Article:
« Reply #7 on: March 18, 2020, 11:06:40 AM »
Interestingly, there's a Civil War token highlighting Franz Sigel's "Hero of Pea Ridge" exploits...certainly his only significant military contribution. His primary success in the war effort was his rallying to the Union cause of the German-American community. It that regard, he was very successful and was thus rewarded with a generalship in the army.

Not surprisingly, the tokens were minted by his brother Emil...though, strangely, he didn't put his name on the dies as he normally did. The legend "The Hero of Pea Ridge" was prominently displayed above the military figure on horseback. Later re-strikes  show the legend only very weakly struck or not at all (see my attachment). Apparently, the original die was defaced, some say by Emil himself. Why he would do that is anyone's guess but some speculate it's because of his brother's military blunders later in the war that eventually lead to his loss of his commission.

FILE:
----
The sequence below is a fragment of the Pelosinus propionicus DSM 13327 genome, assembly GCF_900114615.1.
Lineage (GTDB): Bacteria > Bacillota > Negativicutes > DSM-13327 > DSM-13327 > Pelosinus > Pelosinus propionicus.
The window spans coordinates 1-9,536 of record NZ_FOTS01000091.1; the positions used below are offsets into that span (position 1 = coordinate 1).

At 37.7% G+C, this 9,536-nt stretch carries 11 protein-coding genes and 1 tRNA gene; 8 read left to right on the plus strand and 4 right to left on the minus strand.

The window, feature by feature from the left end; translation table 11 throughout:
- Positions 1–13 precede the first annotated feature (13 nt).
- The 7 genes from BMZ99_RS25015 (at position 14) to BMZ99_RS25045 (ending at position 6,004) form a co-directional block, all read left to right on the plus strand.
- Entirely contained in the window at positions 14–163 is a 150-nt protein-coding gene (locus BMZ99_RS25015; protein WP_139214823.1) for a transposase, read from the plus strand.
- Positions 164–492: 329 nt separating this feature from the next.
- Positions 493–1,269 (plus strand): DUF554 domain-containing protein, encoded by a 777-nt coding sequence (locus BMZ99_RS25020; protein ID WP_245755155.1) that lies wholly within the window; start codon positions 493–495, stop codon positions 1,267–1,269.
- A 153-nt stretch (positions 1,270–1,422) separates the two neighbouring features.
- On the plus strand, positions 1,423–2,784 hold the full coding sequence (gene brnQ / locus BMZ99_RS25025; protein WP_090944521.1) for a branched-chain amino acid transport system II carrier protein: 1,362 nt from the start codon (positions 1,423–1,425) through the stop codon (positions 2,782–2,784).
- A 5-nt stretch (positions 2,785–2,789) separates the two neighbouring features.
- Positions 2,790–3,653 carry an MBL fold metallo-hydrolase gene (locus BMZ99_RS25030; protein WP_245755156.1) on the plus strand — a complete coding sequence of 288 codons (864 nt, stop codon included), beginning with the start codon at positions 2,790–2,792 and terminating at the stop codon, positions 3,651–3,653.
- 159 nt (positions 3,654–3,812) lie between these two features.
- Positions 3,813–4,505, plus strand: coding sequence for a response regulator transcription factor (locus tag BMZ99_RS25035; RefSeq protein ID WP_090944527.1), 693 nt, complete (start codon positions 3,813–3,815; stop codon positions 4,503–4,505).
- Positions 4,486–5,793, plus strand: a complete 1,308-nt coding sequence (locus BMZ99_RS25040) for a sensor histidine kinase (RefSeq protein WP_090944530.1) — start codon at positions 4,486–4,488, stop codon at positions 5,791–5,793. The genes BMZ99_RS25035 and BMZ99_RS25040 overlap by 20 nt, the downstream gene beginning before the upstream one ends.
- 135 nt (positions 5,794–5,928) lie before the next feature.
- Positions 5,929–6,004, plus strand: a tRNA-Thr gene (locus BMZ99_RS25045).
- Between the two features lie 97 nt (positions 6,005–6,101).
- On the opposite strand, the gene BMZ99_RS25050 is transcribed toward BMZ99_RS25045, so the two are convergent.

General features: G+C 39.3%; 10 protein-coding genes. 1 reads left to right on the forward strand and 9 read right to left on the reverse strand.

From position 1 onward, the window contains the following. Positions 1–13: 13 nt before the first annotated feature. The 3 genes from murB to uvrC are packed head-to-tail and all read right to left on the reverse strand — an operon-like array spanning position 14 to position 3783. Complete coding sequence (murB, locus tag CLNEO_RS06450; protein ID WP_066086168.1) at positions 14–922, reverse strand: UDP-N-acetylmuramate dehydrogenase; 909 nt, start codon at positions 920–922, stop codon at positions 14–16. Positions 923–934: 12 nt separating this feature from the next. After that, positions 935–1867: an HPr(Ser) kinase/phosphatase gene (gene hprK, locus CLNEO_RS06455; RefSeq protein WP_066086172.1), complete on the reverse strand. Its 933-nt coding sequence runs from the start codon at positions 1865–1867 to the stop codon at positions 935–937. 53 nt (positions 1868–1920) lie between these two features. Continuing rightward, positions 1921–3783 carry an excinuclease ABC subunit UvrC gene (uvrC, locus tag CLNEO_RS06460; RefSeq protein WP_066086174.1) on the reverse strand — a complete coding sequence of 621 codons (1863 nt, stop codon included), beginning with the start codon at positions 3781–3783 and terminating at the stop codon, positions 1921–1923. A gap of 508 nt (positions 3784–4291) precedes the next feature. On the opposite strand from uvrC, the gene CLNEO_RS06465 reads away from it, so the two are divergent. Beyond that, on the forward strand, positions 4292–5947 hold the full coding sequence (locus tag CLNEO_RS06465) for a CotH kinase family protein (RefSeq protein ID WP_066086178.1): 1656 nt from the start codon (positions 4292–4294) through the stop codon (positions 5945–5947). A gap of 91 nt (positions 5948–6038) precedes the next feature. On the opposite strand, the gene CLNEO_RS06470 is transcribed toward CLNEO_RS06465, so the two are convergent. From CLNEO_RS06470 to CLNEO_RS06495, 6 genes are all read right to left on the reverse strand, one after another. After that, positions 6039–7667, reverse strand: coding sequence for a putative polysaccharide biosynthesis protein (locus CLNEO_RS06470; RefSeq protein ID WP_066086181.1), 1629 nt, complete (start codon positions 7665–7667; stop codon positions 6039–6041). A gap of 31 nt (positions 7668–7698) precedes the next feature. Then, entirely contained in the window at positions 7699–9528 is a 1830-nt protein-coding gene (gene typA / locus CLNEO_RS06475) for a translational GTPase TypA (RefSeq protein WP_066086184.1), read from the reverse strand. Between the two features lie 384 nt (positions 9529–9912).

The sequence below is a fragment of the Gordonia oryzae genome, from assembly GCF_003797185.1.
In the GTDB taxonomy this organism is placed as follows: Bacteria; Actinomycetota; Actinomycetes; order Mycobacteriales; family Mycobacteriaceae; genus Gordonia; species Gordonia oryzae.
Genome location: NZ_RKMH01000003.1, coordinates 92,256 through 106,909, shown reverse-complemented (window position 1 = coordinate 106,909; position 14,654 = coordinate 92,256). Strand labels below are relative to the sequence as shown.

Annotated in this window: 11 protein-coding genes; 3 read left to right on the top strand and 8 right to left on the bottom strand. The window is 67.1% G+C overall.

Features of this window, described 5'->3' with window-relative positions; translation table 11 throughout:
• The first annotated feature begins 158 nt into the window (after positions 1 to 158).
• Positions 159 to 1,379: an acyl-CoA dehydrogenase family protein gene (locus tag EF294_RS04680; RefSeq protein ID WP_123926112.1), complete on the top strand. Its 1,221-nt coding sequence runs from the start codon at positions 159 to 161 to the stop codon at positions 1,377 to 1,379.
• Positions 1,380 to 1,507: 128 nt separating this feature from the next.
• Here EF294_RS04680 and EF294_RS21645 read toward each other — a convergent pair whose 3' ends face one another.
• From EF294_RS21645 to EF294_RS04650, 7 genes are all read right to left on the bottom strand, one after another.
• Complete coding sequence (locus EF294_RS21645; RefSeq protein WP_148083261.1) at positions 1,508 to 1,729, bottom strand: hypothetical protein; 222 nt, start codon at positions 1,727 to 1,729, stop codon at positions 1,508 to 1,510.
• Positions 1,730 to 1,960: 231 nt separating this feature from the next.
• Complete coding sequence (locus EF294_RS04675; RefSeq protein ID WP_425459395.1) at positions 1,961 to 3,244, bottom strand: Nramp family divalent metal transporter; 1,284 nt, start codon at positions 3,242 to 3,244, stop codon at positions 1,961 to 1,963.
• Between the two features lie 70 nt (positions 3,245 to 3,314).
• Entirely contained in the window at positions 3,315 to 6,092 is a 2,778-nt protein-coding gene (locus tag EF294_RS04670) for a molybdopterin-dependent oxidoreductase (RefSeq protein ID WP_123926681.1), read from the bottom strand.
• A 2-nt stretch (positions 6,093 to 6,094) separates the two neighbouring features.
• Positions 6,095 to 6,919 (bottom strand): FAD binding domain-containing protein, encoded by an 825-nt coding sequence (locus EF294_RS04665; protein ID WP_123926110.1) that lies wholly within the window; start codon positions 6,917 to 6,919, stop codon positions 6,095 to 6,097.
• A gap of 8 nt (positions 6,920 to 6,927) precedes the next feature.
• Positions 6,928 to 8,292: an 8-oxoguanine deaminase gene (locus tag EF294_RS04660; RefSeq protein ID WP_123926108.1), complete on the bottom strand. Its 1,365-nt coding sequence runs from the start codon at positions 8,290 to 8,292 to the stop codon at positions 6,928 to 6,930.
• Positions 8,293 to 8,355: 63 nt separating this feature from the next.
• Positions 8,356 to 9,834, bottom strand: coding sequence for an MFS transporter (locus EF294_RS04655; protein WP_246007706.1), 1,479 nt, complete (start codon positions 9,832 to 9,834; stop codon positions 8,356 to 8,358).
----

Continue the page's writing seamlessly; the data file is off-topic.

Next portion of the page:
There are two major varieties of the issue. The scarcer of the two sees the "Hero Of Pea Ridge" legend replaced by an arc of stars.

Bruce
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Offline Figleaf

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Re: American Civil War token with a German connection
« Reply #8 on: March 18, 2020, 12:41:57 PM »
That token made my day, Bruce! It instantly reminded me of the "To Hanover" tokens.

I am convinced that the weak or missing legend is due to the business model of Emil's little enterprise: making lots of stuff fast and cheap. The legend suffered from filled die syndrome. Look at the stress lines around the edge, in particular to the left of the horse's front legs. They are the consequence of worn dies! Metal on the surface becomes liquid for a split second when the coin is struck. As it alway moves in the same direction, it forms "river beds" on the die, that show as stress marks on the coin. They are best admired on Roman coins, as the Romans did not strike coins in a collar, but here is a fantastic example of a token struck in a collar with a fine collection of stress lines. Your token is around EF if it weren't for the damage below the horse, but a naive grader could make it F by not distinguishing die wear from token wear.